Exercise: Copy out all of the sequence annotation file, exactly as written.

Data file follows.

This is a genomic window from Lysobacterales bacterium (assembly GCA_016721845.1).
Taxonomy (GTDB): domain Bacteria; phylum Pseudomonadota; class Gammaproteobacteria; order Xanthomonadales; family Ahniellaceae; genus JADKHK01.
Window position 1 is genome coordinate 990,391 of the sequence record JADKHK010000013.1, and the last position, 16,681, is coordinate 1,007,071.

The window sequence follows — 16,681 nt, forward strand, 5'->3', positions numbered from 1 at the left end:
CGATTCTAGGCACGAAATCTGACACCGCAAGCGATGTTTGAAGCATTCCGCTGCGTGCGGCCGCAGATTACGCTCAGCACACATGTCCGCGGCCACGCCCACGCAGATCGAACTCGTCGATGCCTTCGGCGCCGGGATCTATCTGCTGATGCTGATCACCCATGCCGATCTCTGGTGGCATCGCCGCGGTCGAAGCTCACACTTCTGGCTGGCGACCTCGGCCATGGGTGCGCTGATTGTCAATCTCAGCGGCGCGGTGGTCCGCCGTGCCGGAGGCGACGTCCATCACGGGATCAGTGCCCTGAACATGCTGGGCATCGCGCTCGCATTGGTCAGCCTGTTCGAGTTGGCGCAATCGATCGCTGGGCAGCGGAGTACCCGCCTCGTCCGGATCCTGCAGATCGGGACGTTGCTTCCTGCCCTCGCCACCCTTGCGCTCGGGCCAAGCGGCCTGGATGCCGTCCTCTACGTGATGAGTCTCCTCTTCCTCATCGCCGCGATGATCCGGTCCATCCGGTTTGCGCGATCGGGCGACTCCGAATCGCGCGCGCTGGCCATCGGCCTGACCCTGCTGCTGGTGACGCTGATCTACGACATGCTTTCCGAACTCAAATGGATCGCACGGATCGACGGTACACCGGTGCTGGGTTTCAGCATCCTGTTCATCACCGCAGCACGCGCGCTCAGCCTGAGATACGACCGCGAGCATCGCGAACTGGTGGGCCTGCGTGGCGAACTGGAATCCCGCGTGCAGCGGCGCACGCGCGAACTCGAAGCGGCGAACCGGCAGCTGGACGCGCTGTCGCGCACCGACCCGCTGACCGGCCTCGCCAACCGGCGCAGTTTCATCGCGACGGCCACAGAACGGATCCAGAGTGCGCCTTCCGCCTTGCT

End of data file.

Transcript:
This is a genomic window from Lysobacterales bacterium (assembly GCA_016721845.1).
Taxonomy (GTDB): domain Bacteria; phylum Pseudomonadota; class Gammaproteobacteria; order Xanthomonadales; family Ahniellaceae; genus JADKHK01.
Window position 1 is genome coordinate 990,391 of the sequence record JADKHK010000013.1, and the last position, 16,681, is coordinate 1,007,071.

The window sequence follows — 16,681 nt, forward strand, 5'->3', positions numbered from 1 at the left end:
CGATTCTAGGCACGAAATCTGACACCGCAAGCGATGTTTGAAGCATTCCGCTGCGTGCGGCCGCAGATTACGCTCAGCACACATGTCCGCGGCCACGCCCACGCAGATCGAACTCGTCGATGCCTTCGGCGCCGGGATCTATCTGCTGATGCTGATCACCCATGCCGATCTCTGGTGGCATCGCCGCGGTCGAAGCTCACACTTCTGGCTGGCGACCTCGGCCATGGGTGCGCTGATTGTCAATCTCAGCGGCGCGGTGGTCCGCCGTGCCGGAGGCGACGTCCATCACGGGATCAGTGCCCTGAACATGCTGGGCATCGCGCTCGCATTGGTCAGCCTGTTCGAGTTGGCGCAATCGATCGCTGGGCAGCGGAGTACCCGCCTCGTCCGGATCCTGCAGATCGGGACGTTGCTTCCTGCCCTCGCCACCCTTGCGCTCGGGCCAAGCGGCCTGGATGCCGTCCTCTACGTGATGAGTCTCCTCTTCCTCATCGCCGCGATGATCCGGTCCATCCGGTTTGCGCGATCGGGCGACTCCGAATCGCGCGCGCTGGCCATCGGCCTGACCCTGCTGCTGGTGACGCTGATCTACGACATGCTTTCCGAACTCAAATGGATCGCACGGATCGACGGTACACCGGTGCTGGGTTTCAGCATCCTGTTCATCACCGCAGCACGCGCGCTCAGCCTGAGATACGACCGCGAGCATCGCGAACTGGTGGGCCTGCGTGGCGAACTGGAATCCCGCGTGCAGCGGCGCACGCGCGAACTCGAAGCGGCGAACCGGCAGCTGGACGCGCTGTCGCGCACCGACCCGCTGACCGGCCTCGCCAACCGGCGCAGTTTCATCGCGACGGCCACAGAACGGATCCAGAGTGCGCCTTCCGCCTTGCT